Reform could end a Baltimore crime wave
Baltimore is experiencing the worst wave of violent crime of any city in the United States. One day last month, in only 24 hours, six people were murdered. It’s as if mortal dice are rolled every day across the city’s streets. Stray bullets have injured a girl as young as 3 and a woman as old as 90. The homicide rate has gone up by almost 70 percent since 2014.
A city facing such shootings would ordinarily put more cops on the streets. But in Baltimore, it is both practically and politically impossible to meaningfully increase police presence. The police department is already understaffed. Over the past 15 years, the city has steadily cut the number of police positions in the budget. Even with fewer overall positions, the department has struggled to meet hiring quotas; on any given day, the department can field between 80 and 85 percent of its authorized force.
Meanwhile, growing violence has increased demand for policing, and the only way to generate more police hours with fewer officers is to have officers work more. Since 2013, overtime costs have roughly doubled. Soaring overtime looks bad for the department — especially after the FBI indicted seven Baltimore Police Department officers on suspicion of, among other things, brazen overtime fraud. There are officers taking advantage of the situation, but many others are simply overworked. A case in point: After the day six people were killed, Mayor Catherine Pugh (D) and Police Commissioner Kevin Davis extended officer shifts from 10 hours to 12 hours for a week. That was a prudent move that nevertheless aggravated overtime costs and sapped morale. To reduce overtime while meeting the demand for policing services, the police department must expand its force.
The department is taking smart steps to bring more people on board, including speeding up the hiring process, but in the long term, it will need to provide financial incentives for new recruits and veterans, such as housing and education benefits and better pay. Baltimore City residents and leaders are understandably skeptical of the police and unlikely to provide those new resources. As a recent Justice Department investigation highlighted, and organizations such as the No Boundaries Coalition in Baltimore have long argued, Baltimore police officers have an ugly track record of civil rights abuses and violence. These abuses came into the national spotlight in 2015 with the tragic death of Freddie Gray.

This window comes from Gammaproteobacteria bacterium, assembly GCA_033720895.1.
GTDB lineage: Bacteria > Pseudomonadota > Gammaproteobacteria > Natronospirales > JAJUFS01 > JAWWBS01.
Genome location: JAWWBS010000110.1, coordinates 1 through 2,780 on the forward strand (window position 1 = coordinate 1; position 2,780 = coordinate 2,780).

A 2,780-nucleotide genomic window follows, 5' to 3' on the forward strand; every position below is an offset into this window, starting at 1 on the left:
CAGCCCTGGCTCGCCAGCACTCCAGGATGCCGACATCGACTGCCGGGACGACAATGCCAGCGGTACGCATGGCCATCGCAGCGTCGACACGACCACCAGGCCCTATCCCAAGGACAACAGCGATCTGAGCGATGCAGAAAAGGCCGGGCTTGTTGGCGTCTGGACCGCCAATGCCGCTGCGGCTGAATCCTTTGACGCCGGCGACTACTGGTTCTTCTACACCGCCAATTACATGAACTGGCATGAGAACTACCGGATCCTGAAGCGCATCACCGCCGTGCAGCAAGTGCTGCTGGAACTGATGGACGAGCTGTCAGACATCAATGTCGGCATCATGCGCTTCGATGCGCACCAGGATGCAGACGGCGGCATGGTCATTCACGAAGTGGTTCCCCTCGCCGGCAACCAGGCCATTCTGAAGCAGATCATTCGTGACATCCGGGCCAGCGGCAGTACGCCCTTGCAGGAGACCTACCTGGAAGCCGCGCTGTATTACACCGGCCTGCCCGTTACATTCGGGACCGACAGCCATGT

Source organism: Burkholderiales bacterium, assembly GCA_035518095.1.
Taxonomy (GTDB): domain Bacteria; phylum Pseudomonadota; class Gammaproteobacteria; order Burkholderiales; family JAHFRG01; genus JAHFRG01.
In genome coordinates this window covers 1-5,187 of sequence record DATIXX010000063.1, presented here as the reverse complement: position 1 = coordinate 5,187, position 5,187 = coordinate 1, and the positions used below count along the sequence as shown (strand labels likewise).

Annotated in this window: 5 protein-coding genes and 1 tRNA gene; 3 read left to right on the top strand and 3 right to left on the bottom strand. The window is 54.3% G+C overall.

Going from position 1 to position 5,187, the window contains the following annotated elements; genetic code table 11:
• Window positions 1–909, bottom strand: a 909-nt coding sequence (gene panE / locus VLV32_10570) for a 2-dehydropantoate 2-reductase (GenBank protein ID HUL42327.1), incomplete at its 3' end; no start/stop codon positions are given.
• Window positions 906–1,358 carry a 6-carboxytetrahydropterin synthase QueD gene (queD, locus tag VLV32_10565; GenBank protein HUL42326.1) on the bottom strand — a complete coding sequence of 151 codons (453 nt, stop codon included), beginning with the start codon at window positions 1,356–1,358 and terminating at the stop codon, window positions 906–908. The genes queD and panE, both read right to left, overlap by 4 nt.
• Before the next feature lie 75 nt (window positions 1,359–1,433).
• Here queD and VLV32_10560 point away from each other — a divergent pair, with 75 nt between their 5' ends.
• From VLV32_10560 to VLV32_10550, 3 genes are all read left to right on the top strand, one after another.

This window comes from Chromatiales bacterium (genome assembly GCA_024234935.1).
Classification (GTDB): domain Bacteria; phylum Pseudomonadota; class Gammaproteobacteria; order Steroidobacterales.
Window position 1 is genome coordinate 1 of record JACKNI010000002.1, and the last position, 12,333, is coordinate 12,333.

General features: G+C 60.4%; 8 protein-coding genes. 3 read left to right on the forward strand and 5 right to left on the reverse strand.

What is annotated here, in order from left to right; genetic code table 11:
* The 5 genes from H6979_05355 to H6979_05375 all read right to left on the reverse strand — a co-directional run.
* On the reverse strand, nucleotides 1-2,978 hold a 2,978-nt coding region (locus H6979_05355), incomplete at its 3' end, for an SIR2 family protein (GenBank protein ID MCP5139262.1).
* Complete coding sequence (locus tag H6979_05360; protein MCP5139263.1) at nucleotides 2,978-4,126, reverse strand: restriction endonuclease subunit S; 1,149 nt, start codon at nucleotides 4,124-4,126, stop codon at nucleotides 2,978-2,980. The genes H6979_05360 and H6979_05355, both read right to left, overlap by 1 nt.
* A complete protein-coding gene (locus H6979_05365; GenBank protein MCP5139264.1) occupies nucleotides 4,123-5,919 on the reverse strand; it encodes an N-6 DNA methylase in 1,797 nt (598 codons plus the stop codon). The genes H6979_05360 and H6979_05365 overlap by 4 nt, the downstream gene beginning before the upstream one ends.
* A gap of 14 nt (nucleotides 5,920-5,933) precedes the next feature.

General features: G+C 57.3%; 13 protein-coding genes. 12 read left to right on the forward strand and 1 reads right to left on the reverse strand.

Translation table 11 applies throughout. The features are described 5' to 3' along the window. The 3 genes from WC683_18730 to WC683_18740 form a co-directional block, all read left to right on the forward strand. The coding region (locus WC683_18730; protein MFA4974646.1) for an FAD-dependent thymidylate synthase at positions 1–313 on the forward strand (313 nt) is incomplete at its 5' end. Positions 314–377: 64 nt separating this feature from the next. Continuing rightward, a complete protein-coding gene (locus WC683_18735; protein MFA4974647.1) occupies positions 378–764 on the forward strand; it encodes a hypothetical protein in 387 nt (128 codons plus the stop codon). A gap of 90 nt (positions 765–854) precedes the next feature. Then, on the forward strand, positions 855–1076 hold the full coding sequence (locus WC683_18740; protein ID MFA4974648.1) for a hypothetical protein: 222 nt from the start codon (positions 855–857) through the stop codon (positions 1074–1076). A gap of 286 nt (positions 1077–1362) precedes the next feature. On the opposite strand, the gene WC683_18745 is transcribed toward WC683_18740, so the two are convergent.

The result is a political stalemate in which everyone is unhappy. The police department is understaffed but spending too much on overtime. City leaders can neither defend spending more to rebuild the police force nor avoid paying the overtime bills. The public vacillates among anger at police abuses, outrage at overtime costs and concern over mounting violence.
City and state leaders can work together to break this deadlock. In past crises, Maryland State Police have taken over routine duties such as traffic patrol, freeing up city police officers for beat policing and other higher priorities. Putting more officers on the streets could help deter would-be shooters — and reassure scared people.
That’s a short-term solution. The longer-term challenge is to shape a police department that both respects civil rights and polices effectively. Recently, Baltimore City and the Justice Department signed a consent decree mandating new protocols and new training for the police department. The consent decree is an important step toward reform, but it will create challenges. Detroit took 11 years to meet the stipulations of its consent decree. Conforming to a consent decree cost Los Angeles $300 million.
Here is a new idea: Maryland could create a Baltimore police reform fund that would tie a stream of annual grants for the Baltimore Police Department to successful implementation of the consent decree. The grants would be dedicated exclusively to recruiting, training and retaining officers. Such a fund could motivate the Baltimore Police Department to execute the consent decree in a timely fashion. It could address the root of the department’s personnel problems while bringing down the unpopular overtime costs. By tying new money to police reforms, the fund could break the current political impasse and reassure state leaders and residents that public monies were being well spent.
As summer heats up, we must do something to bring the violence under control while helping the Baltimore Police Department rebuild for the future. Working together, city and state leaders can do both.
A sign in the Sandtown-Winchester neighborhood of Baltimore.